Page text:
I don’t know, you wait ages for an album influenced by 80s video games and analogue synth sounds and then two come along at once, in the shape of Muse’s Simulation Theory and John Grant’s Love Is Magic.
Muse albums, like incarnations of Doctor Who, tend to be a reaction against the last one, so the riff heavy guitar rock of Drones has been regenerated into an album of eleven short synth pop classics, any of which could be a single. The clear influence is the Stranger Things soundtrack by Survive ( also known to Sean Keaveny listeners as the 8 till 9 dead zone music bed).
This is the opening track, Algorithm, which sets up the concept of the album. Muse love a good concept, often a whacky one, but the problem is that real life seems to be converging to the degree that they don’t seem quite so strange now. This is worrying. Simulation Theory posits that we are in fact all trapped inside a computer simulation. This is clearly untrue as any computer simulation that produced Donald Trump and Boris Johnson would surely have been pulled by now and the programmers sacked. Unless we are caught in a simulation being run as a deterrent to a watching audience in the real world?
Anyway here is the video for Algorithm. Any video that features Terry Crews from Brooklyn 99 is OK by me.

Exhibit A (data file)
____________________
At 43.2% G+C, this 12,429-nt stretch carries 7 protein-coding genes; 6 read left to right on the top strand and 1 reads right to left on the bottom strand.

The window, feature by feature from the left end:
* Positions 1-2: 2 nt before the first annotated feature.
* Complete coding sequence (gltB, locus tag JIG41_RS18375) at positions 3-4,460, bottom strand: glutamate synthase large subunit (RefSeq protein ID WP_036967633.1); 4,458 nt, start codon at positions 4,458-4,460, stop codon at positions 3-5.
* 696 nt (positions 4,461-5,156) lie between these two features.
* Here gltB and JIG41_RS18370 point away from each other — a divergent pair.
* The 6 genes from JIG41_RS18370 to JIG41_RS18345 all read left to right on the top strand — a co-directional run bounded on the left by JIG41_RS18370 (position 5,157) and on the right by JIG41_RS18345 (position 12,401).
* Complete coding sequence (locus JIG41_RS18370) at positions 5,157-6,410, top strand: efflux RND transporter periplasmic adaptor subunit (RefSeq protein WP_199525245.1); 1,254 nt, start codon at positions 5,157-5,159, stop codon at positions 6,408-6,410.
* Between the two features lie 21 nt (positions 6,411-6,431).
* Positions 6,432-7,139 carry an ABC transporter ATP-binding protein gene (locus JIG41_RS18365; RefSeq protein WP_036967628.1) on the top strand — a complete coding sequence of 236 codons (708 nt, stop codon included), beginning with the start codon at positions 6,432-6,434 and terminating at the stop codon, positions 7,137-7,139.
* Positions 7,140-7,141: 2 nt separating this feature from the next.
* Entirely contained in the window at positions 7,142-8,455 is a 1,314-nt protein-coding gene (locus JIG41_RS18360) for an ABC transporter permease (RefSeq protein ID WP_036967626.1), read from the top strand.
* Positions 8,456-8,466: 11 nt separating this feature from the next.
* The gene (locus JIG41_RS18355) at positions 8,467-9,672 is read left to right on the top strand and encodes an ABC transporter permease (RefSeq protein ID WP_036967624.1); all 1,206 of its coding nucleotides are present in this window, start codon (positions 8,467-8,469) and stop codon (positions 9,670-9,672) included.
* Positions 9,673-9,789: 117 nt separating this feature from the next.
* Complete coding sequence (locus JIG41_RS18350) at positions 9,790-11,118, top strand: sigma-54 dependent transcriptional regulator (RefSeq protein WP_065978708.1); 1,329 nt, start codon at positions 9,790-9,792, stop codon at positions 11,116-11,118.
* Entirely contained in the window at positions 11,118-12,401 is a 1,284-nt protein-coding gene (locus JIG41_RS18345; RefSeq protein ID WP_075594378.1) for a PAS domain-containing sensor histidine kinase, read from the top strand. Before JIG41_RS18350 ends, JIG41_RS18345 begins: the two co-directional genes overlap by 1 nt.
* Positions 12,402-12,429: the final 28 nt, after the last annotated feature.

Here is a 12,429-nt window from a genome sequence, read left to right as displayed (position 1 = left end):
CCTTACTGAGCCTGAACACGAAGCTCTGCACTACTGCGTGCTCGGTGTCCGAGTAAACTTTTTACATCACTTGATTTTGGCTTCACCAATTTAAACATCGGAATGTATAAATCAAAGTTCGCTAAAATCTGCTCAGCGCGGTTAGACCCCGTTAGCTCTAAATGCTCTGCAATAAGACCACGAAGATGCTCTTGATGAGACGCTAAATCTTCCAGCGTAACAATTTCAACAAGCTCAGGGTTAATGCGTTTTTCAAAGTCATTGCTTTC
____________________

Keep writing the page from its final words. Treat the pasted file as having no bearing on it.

Just quietly sneaking into the top 10 in a very understated way we have someone who already has (at least) six albums tucked under belt and she’s still not reached the age of 30. Completely coincidentally, following on from Richard’s choice, Laura launched “Reversal of the Muse” a couple of years ago, which is a podcast of conversations with other creative females. This comes from her “Semper Femina” album, which was released in 2017, but this track came to my attention right at the start of this year, so I’m including it! No video, I’m afraid, so, without that distraction, you can just sit back and listen to her beautiful voice…
Its not often I agree with 6Music Queen Lauren Laverne’s prouncements but she’s completely right about this track being one of the singles of the year. Interesting back story here is that my eldest daughter is now a media ops planner for OMD (digital marketing) with Vevo one of her main ‘vendors’. Her team were invited to a Vevo exclusive performance, where she came across this artist, performing this track – needless say she was shocked when I told her not only did I know the track but it was one of my favourites from this year! The lyrical dexterity and sonic composition with 70’s US funk & TV theme samples are both outstanding; the most innovative hip-hop track I’ve heard for some time. #10 Little Simz ‘Offence’.
Technically, my #10 is not a new single. Marlon Williams released “Dark Child” in 2015. But it was the song’s appearance in the Netflix Rajneeshi documentary “Wild Wild Country” that brought it to my attention this year. Sounding like a contemporary version of Roy Orbison (and a little like the Everly Brothers), the themes, melody and heartbreak of the original video make it almost perfect modern country. Having heard “Dark Child”, I purchased, unlistened, William’s self-titled debut album and his 2018 release “Make Way For Love”. In contrast to my previously mentioned disappointing experience with Khraungbin, these albums have both grown on me more and more after repeated plays.